First-Time Home Buyers Look To Complex Funding Schemes
The Law Of... understanding modern house purchasesMark Underhill – our Conveyancing Operational Manager – takes a look at the issues facing first-time buyers and their options for getting on the housing ladder.
Rising House CostsResearch undertaken by Simpson Millar
has revealed today's first-time house purchases have become something of a tangled affair. The cost of housing in this day and age has all but stifled the flow of new blood into the market, with those who do not already own a property unable to secure the high deposit and acquire the mortgage necessary to make a purchase.
This desperate state of affairs has seen the rise of a new trend in house buying, with multiple parties coming together to finance the purchase, leading to deals, which, if not embarked upon with due care and attention, can lead to major issues further down the line.
A Legal Headache
One of the most common problems with sharing ownership on a property arises from uneven deposits – where one party contributes a higher amount towards the deposit than the other. This is often the case when friends decide to pitch in together and buy a house
. The problems start when the time comes to sell, leading to disagreements over who owns what share of the property.
Our research has shown that:
- 33% of joint buyers putting down uneven deposits avoid formal legal agreements that would protect everyone's interest in the property
- 18% say they would avoid a legal agreement for fear of 'damaging trust' and causing relationship strain
It might seem the noble thing at the time, but it counts for nothing when everybody has fallen out over the sale, with the threat of court action looming over what were once amicable relationships.
A legal contract is essential to ensure that each party knows right from the start what percentage of the property they own. Seeking expert legal advice shouldn't be viewed as a sign of mistrust, but simply safeguarding the interests of everybody concerned. It should be accepted as common sense and the right thing to do in circumstances where the complex nature of the investment requires a deeper understanding and level of protection.
The complexity of some of these arrangements is borne out by the fact that almost half of first time buyers are expecting to deploy three or more additional means by which to make their purchase. These can be a combination of anything, such as gifts, parental loans, inheritance windfalls, buying with friends or family members, shared ownership with housing associations or Government Help to Buy schemes
.The proportion expecting to use at least two of these methods has recently risen to 70%.
The Government Help to Buy Alternatives
As mentioned, there are a number of Government Help to Buy schemes available to the first time buyer. Over 50% of those attempting to get on the housing ladder expects to use at least one. They are as follows:
- Help to Buy: ISA – Available from a range of banks and building societies, this option sees the Government boost your savings by 25%, allowing you to save up to £200 per month once you have opened an account. The Government bonus is capped at £3,000 and you are allowed to deposit a lump sum of £1,200 in the first month
- Equity Loans – With this option, the Government will lend you up to 20% of the cost, meaning you will only need a 5% deposit and a 75% mortgage to cover the remainder. This scheme is available on new-builds only
- Shared Ownership – The Shared Ownership scheme allows you to buy a share in the property, between 25% and 75% of its value, and pay rent on the remainder. It is open to anybody whose household income is less than £80,000 per annum or £90,000 if you live in London. The scheme also allows you to buy bigger shares if and when you can afford it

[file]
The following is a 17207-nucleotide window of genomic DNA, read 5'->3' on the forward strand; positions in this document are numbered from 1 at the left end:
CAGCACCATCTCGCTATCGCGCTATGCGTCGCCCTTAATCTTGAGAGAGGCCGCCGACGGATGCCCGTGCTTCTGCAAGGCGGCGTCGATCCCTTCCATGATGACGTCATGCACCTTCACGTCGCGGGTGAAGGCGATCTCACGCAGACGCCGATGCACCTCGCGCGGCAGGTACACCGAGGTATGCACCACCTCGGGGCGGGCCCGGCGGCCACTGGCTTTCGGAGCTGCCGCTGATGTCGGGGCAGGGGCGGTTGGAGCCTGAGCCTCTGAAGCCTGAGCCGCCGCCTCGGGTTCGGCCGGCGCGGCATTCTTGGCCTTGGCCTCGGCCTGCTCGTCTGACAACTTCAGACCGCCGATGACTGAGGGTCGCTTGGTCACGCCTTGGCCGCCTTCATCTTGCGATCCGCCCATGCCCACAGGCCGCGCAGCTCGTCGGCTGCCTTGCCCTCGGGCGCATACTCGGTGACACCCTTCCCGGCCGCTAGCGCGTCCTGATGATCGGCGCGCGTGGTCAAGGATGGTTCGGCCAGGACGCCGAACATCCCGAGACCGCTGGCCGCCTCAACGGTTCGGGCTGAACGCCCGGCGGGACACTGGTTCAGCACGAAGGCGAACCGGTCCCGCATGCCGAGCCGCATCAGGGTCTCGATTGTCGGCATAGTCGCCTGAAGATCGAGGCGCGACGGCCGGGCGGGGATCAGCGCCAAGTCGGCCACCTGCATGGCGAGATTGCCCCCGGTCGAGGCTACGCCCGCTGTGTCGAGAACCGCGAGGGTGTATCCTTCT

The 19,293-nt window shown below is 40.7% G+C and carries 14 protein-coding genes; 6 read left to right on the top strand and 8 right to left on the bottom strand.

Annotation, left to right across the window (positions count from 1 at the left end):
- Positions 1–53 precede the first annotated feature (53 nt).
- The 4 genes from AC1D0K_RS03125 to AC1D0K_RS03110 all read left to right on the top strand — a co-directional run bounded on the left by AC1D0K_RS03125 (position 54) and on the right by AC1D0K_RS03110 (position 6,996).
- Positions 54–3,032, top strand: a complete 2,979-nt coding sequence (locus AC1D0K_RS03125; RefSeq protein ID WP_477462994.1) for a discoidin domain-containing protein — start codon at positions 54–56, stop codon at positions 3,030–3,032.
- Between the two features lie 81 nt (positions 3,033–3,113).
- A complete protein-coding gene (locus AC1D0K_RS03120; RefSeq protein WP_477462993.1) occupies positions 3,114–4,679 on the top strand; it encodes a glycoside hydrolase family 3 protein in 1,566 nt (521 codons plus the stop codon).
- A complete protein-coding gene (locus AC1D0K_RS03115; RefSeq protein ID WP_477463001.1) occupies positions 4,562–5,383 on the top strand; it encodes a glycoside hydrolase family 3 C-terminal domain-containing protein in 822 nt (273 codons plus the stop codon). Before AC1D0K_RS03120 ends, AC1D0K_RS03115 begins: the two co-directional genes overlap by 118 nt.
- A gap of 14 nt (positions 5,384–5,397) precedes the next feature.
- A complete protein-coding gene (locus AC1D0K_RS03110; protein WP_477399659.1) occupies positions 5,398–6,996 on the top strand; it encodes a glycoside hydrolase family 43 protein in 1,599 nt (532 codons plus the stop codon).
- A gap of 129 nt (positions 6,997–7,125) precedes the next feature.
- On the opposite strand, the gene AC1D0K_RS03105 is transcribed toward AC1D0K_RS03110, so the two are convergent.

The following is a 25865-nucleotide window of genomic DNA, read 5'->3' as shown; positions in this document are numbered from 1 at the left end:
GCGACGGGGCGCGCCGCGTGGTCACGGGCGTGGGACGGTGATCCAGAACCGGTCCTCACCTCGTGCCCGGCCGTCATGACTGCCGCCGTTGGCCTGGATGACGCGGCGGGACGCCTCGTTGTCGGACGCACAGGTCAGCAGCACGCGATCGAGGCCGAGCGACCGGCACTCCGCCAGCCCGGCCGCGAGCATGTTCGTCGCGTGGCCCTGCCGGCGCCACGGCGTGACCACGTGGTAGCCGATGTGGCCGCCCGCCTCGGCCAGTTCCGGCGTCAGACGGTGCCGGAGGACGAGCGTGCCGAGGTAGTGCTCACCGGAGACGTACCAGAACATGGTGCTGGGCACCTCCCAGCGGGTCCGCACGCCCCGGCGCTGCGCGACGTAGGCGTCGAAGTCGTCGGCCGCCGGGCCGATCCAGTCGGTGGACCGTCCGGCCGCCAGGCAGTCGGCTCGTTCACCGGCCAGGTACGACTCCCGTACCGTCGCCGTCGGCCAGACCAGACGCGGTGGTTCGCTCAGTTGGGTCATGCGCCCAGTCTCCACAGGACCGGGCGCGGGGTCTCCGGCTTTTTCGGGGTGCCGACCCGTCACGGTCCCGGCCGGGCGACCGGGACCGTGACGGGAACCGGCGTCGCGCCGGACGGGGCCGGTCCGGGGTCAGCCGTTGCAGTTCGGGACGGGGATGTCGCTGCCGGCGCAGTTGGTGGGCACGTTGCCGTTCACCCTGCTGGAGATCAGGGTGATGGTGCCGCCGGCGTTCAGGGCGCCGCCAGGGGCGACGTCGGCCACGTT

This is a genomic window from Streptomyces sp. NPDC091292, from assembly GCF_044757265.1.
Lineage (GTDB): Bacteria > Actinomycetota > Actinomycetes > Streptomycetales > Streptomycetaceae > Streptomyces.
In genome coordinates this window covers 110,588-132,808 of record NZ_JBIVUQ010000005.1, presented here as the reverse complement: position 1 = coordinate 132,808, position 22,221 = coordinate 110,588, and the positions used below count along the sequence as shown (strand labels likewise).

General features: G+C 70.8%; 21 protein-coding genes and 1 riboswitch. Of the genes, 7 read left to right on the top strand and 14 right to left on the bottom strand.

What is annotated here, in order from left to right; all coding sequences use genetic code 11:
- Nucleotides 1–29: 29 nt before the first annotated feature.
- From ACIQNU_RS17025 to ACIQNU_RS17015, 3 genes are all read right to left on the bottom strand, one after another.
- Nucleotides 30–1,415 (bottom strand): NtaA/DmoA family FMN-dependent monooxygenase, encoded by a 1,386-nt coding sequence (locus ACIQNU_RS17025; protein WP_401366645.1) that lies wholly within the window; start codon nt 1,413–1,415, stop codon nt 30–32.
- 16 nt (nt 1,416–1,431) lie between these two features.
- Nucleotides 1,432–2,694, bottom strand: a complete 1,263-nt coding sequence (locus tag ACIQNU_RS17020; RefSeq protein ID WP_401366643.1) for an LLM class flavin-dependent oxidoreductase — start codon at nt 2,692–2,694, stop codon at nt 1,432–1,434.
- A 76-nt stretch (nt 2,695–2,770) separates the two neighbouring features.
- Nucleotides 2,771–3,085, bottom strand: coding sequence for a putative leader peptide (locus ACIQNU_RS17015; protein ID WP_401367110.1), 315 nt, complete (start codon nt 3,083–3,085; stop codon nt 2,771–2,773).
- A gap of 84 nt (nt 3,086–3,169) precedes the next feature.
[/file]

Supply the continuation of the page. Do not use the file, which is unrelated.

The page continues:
- Mortgage Guarantee – This option operates in the same way as a standard mortgage, but offers the lender the opportunity to purchase a guarantee upon the loan. This is to encourage the banks etc. to offer higher loan-to-value mortgages (80-95%), which were a casualty of the 2008 financial crash. As with any other mortgage, you remain fully responsible for the repayments
- Lifetime ISA – The Lifetime ISA is set to be launched in April 2017 and will be available to anyone between the ages of 18 and 40. It allows you to deposit up to £4000 per year, with an annual bonus of 25% (up to £1000) until the age of 50. This account can be used either to save for a first home worth up to £450,000, or for tax-free withdrawals once you've turned 60
Mark Underhill says:"The fact is the average house price is now 9 times that of the average income, rising to 20 times that in London and the South East. These schemes offer something of a lifeline to people who would otherwise have no means of buying a house of their own."
"But the complex nature and various sources of funding mean you must get the legal implications ironed out beforehand, which means something in the form of a watertight and legally binding contract that spells out who owns what share, how much mortgage repayments will be and what percentages will go to who in the event of a sale."
"Unfortunately, not everybody appreciates the necessity for a home buyers 'prenuptial', which has resulted in a few nasty shocks and one or two messy court cases further along the line."
Ensure you are Legally Protected when Buying your First Home
Nobody wants the prospect of an acrimonious court battle hanging over them. If you are considering a complex method of funding for your first home, you should speak to an independent legal advisor such as Simpson Millar first.
We can offer expert and impartial advice on all the options available to you, as well as answering any other questions you might have with regards to conveyancing
.Simpson Millar is a full service law firm with a nationwide reach, providing professional legal assistance whatever your requirements.